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Should 'Sex Week' worry college leaders?

Several of the nation's premiere universities host Sex Weeks: weeklong celebrations of human sexuality, typically led by students, with activities that can range from the screening of porn films to sex-toy giveaways.

To say that the events lack academic merit would not be quite fair.

Yale's last Sex Week, in February, featured a workshop on human sex trafficking, a presentation on erotic piercings and something called BDSM 101.

Northwestern's most recent Sex Week focused on the Vagina Monologues, but also included a Take Back the Night event to promote women's safety and, in all caps on the schedule, FREE PORN.

Brown's last Sex Week kicked off with the screening of a documentary called "Kink."

This is the sort of stuff, of course, that pushes the limit of what might be fairly regarded as educational. Students and faculty at the University of Maryland last year fought for the right to screen "Pirates II" -- not just a porn film, but a sequel to a porn film! -- on campus. A state lawmaker pushed back, and a compromise was eventually reached when organizers agreed to show only portions of the films in an explicitly pedagogical context.

A recent column in the Chronicle of Higher Education may renew the debate over Sex Week in advance of the next round of events.

Margaret Brooks, a professor at Bridgewater State University, writes:

"Sex-toy raffles and giveaways? Workshops featuring graphic, violent pornography and simulated sex techniques? Teaching about polyamory but not about monogamy or abstinence?

"All those events have transpired recently on campuses across the country--perhaps unbeknownst to many parents, alumni, and even professors. As the word gets out about such controversial programs, university administrators must decide what kinds of sex-education programs should be offered to their students, and who should be teaching them."

Brooks notes that denizens of the sex industry have been involved in some of the events, and -- surveying the same web sites listed above -- she concludes that "the emphasis of most Sex Week programming seems to be more on providing entertainment and promoting pleasure, rather than teaching students about sexual health and safety."

Check back around Feb. 1 to see if Sex Week has been chastened.

Follow College Inc. on Twitter.

By Daniel de Vise  |  September 2, 2010; 11:20 AM ET
Categories:  Administration , Pedagogy , Students  | Tags: Brown Sex Week, Northwestern Sex Week, Sex Week, Yale Sex Week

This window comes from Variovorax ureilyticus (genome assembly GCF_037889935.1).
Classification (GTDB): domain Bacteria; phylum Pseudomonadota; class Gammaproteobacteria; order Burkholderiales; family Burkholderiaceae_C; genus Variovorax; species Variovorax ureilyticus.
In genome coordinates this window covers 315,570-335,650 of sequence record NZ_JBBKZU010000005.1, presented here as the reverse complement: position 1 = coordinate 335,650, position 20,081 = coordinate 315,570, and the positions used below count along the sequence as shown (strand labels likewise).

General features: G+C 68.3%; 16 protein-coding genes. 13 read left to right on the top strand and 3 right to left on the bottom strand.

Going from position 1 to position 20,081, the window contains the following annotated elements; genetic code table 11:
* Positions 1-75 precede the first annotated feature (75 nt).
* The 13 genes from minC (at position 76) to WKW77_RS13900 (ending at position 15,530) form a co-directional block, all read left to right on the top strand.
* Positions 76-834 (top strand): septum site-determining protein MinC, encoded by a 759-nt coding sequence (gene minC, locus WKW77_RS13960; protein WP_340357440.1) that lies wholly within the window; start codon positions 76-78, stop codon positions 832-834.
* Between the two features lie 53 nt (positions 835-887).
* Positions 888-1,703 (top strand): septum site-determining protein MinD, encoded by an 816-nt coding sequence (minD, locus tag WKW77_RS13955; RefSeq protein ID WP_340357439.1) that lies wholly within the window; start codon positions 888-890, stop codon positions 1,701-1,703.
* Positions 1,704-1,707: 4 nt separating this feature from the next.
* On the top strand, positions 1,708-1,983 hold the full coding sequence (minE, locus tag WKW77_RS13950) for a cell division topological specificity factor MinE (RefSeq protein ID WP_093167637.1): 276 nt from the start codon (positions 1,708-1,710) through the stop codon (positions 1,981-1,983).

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Should state money go towards hosting these events? NO! But regardless, college students have been thinking about sex ever since there have been colleges. Having events that involve it are no big deal, just more openness. The Internet makes it all accessible. This just makes it local.

Posted by: cyberfool | September 2, 2010 4:18 PM | Report abuse

We would love to be a part of sex week at a college. Many of our clients including our founder have dealt with a life of sex trafficking. We reach out to women and children in the sex industry. It would be nice to see a venue on the harms, prevention end of what has been written. It seems these sex weeks are more to explore the sex industry and what it offers instead of the pain, realities amongst many other things that need to be shared for prevention to Colleges.
A Scarlet Covering

Posted by: Ascarletcovering | September 3, 2010 12:34 AM | Report abuse

BDSM 101?


It seems that college kids are all full of enthusiasm and life, which in its purest form is sex.

Then they graduate and calm down, but they still date; they just don't do nude runs any more.

When they get married, no more sleeping around, and when they have kids, life becomes a drudge. I see it all around me, but I seem to be immune.

I also see in former-enthusiastic kids now in their forties really begin to petrify. They show the early symptoms of "angry old people" syndrome.

It hits them full-on in their 50's and by their 60's everyone is consumed with jealousy toward the kids who are doing what THEY were too stupid to do because they listened to old people, and exactly what they would do now if a Genie granted them one wish: "make me YOUNG!"

But no genie exists, and when all the life drains out of their scolding, grey bodies, they die and become the ultimate grownups: rotting zombies mindlessly shuffling through the streets wanting nothing more than to kill the living.

You know, it doesn't HAVE to be like that.

Stop being so self-centered and selfish, and be happy that finally, a generation is as free and happy as everyone, everywhere SHOULD have been.

And you MIGHT try having sex yourselves you know, with new people. This weekend, me and two friends in their 50's are going to a nude beach for the first time.

And they don't know each other. That's right, I set this up. I'm playing matchmaker,Faye style: They're going to meet on a blind date... NAKED.

And I get to watch!


is the kind of thing that keeps you young.

Now, YOU do it too.